The use of reason appears to lead to divergent conclusions for what is right and what is good in human action. While reason is a central feature in ethical theory, there is a problem when that central feature does not lead to consistent conclusions about how to act in a given situation. Several philosophers have attempted to combine previous moral theories in order to provide a better template for human action. I contend that the use of reason is of vital import when determining the foundation for moral action and that moral theories, to be consistent with reason, should incorporate aspects of both non-consequentialist and consequentialist ethical theories. I argue that there is a unifying foundation presupposed by the moral theories of both Immanuel Kant and John Stuart Mill. Through the use of reason the theories of Kant and Mill can be reconciled to show that these theories can be combined when understanding the basic foundation that they share.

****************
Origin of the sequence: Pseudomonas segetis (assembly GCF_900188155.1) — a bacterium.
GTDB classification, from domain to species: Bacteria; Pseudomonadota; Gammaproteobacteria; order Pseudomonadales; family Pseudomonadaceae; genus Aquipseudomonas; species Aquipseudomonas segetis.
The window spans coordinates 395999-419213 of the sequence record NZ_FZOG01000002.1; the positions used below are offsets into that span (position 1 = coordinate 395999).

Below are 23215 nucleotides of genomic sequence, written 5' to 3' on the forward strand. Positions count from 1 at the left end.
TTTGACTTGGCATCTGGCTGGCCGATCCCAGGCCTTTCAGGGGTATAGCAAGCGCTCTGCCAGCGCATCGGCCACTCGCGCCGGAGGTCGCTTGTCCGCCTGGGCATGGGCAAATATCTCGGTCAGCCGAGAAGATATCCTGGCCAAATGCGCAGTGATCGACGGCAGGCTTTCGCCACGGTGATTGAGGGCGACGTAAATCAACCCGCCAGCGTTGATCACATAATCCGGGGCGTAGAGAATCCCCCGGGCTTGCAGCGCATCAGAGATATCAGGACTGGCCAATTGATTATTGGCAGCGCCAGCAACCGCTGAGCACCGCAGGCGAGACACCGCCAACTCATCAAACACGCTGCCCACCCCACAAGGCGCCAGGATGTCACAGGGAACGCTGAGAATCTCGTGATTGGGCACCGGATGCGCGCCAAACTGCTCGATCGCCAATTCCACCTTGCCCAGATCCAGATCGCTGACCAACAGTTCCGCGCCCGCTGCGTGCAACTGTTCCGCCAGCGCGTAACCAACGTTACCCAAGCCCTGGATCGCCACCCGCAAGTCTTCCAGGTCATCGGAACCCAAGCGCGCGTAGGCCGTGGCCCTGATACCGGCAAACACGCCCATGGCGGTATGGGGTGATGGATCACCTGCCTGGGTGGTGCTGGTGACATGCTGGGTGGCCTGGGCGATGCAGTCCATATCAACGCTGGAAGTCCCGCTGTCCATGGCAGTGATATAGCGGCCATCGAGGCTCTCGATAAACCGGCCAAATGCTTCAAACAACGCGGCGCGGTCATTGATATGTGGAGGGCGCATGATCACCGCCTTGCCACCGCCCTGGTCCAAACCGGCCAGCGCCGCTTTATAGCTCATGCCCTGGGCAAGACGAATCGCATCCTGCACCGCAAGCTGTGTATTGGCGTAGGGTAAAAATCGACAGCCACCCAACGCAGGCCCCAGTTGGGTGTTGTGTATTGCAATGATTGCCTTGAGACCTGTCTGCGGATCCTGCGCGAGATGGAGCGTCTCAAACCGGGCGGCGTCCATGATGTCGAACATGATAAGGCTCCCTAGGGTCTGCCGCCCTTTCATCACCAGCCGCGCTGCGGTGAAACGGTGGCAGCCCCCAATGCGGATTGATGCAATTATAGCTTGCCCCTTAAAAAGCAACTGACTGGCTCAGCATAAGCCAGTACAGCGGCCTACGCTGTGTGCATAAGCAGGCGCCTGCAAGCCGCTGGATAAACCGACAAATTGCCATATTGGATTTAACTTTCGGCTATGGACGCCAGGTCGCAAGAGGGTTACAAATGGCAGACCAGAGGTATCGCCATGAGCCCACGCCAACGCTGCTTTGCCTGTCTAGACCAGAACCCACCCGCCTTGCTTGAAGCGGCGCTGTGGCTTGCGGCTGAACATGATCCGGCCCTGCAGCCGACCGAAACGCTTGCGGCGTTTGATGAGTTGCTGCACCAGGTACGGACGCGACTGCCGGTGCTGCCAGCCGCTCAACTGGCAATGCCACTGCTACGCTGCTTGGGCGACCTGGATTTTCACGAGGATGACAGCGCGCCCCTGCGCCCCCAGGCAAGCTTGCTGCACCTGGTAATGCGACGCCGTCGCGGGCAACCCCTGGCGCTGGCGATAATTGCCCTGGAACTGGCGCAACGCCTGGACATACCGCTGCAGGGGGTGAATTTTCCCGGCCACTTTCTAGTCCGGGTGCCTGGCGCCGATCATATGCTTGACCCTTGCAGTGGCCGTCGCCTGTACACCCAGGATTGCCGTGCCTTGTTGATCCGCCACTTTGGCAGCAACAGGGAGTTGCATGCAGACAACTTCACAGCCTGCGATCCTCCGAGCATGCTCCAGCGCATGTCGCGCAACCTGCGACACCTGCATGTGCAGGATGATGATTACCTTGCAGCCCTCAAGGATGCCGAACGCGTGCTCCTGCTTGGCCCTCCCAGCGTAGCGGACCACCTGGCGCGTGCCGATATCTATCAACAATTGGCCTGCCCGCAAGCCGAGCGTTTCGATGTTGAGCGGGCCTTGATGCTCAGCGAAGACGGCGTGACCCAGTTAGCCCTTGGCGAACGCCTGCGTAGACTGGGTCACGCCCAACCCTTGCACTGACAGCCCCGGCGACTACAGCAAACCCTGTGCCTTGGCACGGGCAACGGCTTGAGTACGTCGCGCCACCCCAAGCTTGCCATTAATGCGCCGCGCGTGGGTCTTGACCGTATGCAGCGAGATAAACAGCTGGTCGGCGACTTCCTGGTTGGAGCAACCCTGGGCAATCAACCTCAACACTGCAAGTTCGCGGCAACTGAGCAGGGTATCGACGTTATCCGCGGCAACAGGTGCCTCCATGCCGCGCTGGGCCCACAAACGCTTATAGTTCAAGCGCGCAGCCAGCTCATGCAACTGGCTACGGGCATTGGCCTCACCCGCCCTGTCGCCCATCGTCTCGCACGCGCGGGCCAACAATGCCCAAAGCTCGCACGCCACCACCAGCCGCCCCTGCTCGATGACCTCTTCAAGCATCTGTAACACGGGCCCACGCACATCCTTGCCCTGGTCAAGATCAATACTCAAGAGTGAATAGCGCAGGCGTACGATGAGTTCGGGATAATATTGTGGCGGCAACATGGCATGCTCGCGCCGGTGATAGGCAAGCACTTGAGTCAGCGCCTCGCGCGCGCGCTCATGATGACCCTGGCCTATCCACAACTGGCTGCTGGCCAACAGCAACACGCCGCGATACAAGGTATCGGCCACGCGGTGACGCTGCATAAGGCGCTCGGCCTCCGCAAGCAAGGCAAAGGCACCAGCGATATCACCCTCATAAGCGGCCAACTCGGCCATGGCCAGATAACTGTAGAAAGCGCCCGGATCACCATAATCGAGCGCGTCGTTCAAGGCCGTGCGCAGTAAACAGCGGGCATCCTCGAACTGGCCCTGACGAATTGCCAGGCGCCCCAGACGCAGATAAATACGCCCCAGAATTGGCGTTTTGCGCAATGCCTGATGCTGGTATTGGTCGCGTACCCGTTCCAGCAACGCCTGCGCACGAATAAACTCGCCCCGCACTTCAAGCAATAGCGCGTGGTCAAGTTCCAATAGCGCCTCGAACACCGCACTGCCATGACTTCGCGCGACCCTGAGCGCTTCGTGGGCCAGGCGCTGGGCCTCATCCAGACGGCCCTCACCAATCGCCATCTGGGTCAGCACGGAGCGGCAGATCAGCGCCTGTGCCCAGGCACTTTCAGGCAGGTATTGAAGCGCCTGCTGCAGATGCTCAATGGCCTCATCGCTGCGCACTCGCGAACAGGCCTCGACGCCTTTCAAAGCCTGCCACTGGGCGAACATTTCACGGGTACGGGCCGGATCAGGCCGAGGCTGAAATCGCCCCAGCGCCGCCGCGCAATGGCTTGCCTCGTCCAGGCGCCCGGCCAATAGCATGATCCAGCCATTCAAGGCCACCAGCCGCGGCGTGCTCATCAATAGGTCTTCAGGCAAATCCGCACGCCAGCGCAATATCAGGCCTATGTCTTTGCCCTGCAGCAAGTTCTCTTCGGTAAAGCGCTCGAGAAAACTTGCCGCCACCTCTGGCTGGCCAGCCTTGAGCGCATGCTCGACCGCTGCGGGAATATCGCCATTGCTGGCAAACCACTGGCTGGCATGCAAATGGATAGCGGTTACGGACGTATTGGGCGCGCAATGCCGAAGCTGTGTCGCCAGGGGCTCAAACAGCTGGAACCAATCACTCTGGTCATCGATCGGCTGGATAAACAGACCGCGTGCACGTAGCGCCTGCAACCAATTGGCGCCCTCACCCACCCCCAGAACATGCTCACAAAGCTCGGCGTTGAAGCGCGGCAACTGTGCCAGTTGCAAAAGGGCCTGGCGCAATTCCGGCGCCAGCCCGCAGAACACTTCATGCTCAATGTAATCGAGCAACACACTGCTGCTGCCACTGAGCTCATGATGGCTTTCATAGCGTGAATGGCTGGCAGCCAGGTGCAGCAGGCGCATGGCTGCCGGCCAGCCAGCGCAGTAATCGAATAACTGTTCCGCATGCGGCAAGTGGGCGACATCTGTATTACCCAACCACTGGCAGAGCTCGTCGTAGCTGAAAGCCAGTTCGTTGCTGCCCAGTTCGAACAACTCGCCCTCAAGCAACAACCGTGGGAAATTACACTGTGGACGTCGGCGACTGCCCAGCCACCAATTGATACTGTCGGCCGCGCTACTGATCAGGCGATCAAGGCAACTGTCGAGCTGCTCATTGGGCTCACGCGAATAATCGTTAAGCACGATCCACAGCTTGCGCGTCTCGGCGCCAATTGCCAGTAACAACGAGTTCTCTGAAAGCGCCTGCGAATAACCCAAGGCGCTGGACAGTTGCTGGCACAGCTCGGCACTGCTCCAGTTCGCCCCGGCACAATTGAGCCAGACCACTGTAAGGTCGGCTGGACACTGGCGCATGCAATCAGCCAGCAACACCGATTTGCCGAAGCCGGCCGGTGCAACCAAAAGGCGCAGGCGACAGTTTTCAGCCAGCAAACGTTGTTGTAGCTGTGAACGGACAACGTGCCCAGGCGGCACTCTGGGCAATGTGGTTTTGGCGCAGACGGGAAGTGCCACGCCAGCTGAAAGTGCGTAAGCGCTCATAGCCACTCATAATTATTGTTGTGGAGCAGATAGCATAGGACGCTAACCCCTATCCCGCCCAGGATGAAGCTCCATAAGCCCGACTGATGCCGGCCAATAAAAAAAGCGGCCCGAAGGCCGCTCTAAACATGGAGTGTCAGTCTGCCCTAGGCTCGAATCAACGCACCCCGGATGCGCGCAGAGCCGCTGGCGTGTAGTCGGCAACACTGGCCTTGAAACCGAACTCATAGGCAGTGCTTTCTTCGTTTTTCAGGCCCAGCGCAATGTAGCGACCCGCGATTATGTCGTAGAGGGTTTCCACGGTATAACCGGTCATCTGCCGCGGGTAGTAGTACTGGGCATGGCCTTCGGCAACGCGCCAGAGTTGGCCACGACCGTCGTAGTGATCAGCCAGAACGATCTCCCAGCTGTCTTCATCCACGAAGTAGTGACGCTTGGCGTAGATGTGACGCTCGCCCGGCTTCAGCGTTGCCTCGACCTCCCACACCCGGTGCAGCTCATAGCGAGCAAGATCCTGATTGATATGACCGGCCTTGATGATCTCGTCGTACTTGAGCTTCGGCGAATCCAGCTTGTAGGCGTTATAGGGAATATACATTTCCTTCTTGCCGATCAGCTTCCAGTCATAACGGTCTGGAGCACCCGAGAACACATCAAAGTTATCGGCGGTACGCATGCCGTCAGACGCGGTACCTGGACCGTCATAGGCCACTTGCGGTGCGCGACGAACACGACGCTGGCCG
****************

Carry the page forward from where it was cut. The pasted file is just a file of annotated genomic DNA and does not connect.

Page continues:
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Stanlick, Nancy A.
Bachelor of Arts (B.A.)
College of Arts and Humanities
Arts and Humanities -- Dissertations, Academic; Dissertations, Academic -- Arts and Humanities
Length of Campus-only Access
Honors in the Major Thesis
Oldham, Stephen, "Reason Leads: A Reconciliation in Ethics" (2013). HIM 1990-2015. 1824.